Act 250 Energy Review

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Commercial/Industrial Residential

 

Criterion 9(F) of Act 250 requires that a subdivision or development uses the best available technology for energy efficiency. The Public Service Department reviews Act 250 applications to verify that each meets this criterion. Resources may be found below.

 

Commercial & Industrial

2001 Vermont Guidelines for Energy Efficient Commercial Construction

These commercial building energy standards update and supersede the 1998 Vermont Consolidated Act 250 Energy Guidelines for Typical C&I Buildings. The 2001 Guidelines provide a set of minimum performance standards for Vermont which provide Act 250 applicants with a consistent reference document to facilitate the review of energy components commonly found in commercial construction projects throughout the state.

 
1998 Consolidated Act 250 Commercial and Industrial Guidelines

These guidelines (see link below) are the 1998 consolidated energy guidelines for typical commercial and industrial buildings in Vermont.

The Vermont Consolidated Act 250 Energy Guidelines for Typical Commercial and Industrial (C&I) Buildings were developed jointly with many of the state's electric and natural gas utilities to assist Act 250 applicants comply with Criteria 9(F) and 9(J) of Act 250, Vermont's Land Use and Development Law. The Guidelines are designed to provide Act 250 applicants with a simple and consistent reference document to facilitate the review of the energy components commonly found in C&I new construction projects throughout the state.

The C&I Guidelines combine the new construction minimum performance standards offered by a variety of utility demand side management (DSM) programs into a single statewide compliance tool for meeting the "best available technology" provision of criterion 9(F). The Guidelines may be used by applicants to address typical energy efficiency components of proposed new buildings by establishing simple minimum performance levels on a prescriptive basis. For relatively simple buildings, the prescriptive levels may address most, if not all, aspects of a building's energy consuming systems. For larger, more complicated projects, the Guidelines establish a foundation upon which custom building designs and technologies can be analyzed on a life cycle cost basis. For all C&I new construction projects, throughout the state, the Guidelines can expedite Act 250 review and approval in a simplified, consistent and predictable manner.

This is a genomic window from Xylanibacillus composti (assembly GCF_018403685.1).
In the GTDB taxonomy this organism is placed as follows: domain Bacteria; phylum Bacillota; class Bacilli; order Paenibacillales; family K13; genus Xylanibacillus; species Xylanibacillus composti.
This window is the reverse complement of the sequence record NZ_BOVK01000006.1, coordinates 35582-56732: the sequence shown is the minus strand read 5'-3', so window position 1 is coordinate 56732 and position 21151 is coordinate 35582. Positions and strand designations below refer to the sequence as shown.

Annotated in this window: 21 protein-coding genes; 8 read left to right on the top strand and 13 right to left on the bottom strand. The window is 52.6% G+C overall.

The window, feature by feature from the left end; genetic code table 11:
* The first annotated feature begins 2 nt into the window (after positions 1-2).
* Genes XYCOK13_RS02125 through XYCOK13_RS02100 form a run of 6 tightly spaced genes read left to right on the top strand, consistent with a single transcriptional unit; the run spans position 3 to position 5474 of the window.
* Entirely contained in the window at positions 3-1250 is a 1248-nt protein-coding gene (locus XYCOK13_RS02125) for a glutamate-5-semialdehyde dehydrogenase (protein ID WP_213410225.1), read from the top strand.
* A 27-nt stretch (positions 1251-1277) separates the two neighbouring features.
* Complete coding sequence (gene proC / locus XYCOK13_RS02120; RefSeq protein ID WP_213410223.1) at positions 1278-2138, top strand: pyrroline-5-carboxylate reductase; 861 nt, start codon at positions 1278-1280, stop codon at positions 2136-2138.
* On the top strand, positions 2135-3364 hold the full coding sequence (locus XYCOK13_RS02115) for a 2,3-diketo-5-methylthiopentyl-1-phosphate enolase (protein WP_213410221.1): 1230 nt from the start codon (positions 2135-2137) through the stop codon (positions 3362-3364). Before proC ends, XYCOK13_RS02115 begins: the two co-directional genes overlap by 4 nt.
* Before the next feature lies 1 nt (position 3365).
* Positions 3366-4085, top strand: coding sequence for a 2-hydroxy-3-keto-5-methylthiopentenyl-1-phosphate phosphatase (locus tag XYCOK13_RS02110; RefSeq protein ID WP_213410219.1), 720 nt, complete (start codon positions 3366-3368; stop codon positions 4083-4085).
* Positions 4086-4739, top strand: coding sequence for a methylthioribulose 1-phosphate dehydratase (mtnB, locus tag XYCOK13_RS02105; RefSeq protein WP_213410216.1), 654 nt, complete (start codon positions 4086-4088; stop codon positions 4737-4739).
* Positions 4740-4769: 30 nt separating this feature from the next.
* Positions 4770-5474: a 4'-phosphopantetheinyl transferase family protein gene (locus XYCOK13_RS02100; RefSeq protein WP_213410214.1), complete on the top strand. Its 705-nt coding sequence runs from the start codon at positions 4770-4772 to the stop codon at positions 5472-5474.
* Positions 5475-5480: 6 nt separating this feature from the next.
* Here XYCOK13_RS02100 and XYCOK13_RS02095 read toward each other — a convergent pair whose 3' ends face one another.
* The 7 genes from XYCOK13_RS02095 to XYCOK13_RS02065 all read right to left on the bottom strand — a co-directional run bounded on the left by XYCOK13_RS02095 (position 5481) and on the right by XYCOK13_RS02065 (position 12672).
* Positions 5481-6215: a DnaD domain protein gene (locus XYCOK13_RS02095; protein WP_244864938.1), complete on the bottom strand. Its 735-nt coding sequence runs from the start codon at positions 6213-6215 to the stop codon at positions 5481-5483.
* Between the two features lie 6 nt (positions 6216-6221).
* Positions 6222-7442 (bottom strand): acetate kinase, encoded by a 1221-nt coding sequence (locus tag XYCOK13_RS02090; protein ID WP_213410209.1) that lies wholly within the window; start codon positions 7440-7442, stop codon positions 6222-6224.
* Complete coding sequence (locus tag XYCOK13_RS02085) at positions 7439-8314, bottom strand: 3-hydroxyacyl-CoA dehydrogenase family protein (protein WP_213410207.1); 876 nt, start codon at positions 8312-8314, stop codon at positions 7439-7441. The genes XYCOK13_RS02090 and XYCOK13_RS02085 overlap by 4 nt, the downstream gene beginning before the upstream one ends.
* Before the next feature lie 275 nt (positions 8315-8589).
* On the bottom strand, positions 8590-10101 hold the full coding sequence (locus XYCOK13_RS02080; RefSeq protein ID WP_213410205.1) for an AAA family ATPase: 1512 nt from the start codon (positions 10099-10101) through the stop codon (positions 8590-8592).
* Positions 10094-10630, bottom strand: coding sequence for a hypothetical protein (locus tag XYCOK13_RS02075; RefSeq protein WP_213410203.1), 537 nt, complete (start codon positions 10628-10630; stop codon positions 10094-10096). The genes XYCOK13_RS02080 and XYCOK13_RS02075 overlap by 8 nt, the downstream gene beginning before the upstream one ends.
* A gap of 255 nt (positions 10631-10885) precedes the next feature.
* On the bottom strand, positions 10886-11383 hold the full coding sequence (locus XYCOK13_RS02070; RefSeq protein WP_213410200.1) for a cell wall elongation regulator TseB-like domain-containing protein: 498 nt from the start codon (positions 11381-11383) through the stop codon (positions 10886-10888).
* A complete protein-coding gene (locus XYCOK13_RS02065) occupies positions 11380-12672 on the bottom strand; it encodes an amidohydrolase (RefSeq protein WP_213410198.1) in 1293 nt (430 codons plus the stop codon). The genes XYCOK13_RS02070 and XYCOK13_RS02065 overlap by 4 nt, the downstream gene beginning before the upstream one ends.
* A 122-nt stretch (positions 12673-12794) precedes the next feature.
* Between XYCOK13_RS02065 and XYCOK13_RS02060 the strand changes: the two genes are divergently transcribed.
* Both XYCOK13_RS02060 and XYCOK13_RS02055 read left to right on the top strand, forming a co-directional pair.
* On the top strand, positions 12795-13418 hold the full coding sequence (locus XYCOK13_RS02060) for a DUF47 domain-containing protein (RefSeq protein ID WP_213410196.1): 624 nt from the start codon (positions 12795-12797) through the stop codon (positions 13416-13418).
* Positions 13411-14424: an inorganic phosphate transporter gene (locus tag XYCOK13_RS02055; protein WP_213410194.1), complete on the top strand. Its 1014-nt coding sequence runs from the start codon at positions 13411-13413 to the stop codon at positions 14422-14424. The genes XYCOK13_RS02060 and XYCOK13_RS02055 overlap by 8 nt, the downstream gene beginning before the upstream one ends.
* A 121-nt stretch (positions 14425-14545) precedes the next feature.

If you have any comments or questions about the contents and/or use of the Guidelines, Contact the PSD. Please make sure to including "energy efficiency" in the subject matter of any email. Individuals may also contact the utility representatives listed on the third page of the Guidelines.

 
1993 Act 250 Commercial-Industrial Construction Handout
Vermont Public Service Department, Act 250 Commercial/Industrial Construction, Energy Criterion 9(F), Energy Conservation: Energy Measures to be Addressed, August 1992

*Make sure you also check out the updated (September, 1998) Act 250 Commercial and Industrial Guidelines above.

The Public Service Department (PSD) participates in the interagency review of Act 250 applications with regard to Environmental Board Criteria 9(F) Energy Conservation and 9(J) Public Utility Services. Criterion 9(F) Energy states: "...the planning and design of the subdivision or development reflect the principles of energy conservation and incorporate the best available technology for efficient use or recovery of energy...". The PSD interprets "best available technology" to mean that option which results in either the least energy use or has the lowest life cycle cost.